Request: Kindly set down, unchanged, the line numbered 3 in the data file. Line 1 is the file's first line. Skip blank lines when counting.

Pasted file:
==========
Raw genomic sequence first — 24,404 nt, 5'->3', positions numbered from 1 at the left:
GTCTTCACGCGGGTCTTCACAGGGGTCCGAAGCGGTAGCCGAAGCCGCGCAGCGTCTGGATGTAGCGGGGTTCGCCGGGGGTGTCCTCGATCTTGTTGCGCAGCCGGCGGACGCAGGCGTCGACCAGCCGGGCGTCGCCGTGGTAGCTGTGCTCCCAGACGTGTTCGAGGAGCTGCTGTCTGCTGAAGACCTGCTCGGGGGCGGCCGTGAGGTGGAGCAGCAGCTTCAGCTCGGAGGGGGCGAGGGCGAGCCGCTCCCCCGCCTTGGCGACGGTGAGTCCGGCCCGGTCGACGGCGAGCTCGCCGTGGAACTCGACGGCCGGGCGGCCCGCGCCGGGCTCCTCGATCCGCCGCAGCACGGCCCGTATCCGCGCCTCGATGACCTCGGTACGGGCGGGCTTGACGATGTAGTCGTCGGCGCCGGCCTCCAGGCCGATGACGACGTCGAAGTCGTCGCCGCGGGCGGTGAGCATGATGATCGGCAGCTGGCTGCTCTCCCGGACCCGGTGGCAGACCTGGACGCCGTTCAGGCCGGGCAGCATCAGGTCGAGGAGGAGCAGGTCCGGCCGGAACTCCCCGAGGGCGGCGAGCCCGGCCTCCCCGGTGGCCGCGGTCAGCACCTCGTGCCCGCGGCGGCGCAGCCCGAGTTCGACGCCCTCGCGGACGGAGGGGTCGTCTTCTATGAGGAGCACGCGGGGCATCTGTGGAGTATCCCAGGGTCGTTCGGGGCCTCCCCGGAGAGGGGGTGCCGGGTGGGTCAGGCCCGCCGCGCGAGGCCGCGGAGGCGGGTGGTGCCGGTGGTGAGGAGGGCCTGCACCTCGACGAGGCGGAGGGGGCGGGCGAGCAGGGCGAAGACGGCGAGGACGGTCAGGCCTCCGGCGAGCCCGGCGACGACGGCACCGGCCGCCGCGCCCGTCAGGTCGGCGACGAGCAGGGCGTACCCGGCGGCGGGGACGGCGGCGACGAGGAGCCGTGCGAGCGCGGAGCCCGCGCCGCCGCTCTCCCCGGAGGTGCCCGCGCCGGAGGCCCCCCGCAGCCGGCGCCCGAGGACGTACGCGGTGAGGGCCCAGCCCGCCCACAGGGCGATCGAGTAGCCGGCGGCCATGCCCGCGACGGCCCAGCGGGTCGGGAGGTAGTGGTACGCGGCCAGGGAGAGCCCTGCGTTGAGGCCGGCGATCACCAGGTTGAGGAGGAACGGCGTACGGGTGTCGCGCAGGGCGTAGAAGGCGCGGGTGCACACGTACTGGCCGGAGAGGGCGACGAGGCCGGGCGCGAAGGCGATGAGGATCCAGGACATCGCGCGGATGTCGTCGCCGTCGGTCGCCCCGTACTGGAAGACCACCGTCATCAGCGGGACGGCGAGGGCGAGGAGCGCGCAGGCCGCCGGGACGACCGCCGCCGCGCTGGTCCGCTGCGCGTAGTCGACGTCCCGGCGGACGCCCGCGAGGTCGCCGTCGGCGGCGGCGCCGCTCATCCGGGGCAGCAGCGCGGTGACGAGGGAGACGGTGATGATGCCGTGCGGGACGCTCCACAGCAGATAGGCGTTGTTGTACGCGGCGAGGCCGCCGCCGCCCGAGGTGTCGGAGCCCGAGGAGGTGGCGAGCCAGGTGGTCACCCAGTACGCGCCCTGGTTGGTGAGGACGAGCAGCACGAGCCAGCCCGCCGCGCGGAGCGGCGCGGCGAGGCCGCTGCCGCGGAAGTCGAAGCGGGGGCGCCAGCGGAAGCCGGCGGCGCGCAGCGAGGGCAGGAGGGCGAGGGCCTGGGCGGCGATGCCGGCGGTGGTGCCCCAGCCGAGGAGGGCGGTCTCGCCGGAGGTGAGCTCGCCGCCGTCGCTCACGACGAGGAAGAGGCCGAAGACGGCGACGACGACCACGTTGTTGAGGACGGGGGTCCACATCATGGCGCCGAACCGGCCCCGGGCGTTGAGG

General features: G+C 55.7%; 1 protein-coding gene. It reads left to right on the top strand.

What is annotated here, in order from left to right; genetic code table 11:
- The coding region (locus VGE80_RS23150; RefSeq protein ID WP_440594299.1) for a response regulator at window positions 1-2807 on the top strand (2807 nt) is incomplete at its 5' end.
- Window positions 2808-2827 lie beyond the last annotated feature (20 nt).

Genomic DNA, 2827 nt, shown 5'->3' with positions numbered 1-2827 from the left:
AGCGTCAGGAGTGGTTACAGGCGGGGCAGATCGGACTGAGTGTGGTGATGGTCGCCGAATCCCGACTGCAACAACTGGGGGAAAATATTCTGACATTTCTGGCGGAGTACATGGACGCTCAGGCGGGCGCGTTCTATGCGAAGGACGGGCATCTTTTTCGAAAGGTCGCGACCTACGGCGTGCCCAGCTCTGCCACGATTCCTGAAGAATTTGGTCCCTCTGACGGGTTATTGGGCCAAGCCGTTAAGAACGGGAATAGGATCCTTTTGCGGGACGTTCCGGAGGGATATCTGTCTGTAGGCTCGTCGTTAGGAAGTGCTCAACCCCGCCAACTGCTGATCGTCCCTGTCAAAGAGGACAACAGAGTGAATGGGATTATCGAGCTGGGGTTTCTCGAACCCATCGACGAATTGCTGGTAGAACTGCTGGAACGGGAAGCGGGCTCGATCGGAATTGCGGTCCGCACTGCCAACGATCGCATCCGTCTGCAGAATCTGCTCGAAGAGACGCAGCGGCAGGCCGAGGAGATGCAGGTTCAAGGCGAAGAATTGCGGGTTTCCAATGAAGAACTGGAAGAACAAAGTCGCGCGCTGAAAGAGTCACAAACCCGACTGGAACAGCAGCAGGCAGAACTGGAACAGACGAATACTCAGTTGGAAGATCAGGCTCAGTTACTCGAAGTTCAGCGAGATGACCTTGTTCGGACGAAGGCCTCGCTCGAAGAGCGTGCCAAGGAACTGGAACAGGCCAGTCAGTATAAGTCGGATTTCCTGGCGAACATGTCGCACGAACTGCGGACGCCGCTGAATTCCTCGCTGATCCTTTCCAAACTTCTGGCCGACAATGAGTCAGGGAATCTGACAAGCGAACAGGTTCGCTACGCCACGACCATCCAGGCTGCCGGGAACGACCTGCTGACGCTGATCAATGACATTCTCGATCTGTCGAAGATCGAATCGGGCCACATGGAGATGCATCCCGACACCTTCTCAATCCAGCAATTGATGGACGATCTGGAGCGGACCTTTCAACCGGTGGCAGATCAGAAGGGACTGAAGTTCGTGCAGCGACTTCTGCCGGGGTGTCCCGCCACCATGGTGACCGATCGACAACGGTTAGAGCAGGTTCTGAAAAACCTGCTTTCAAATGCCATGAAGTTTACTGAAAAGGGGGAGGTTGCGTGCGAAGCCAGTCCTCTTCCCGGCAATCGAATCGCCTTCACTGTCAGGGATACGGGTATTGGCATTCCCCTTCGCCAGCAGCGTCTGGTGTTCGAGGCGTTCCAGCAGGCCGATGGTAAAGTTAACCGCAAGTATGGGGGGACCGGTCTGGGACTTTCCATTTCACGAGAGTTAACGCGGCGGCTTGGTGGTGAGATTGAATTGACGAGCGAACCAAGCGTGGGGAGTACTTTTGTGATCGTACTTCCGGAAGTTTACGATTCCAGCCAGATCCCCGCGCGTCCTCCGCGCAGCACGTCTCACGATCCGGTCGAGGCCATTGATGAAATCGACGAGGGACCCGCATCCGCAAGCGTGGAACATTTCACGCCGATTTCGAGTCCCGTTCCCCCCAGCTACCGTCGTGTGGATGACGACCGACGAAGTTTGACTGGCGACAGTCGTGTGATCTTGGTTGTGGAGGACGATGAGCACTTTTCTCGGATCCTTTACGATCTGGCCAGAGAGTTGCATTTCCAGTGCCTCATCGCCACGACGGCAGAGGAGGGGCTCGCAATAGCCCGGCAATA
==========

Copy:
General features: G+C 55.7%; 1 protein-coding gene. It reads left to right on the top strand.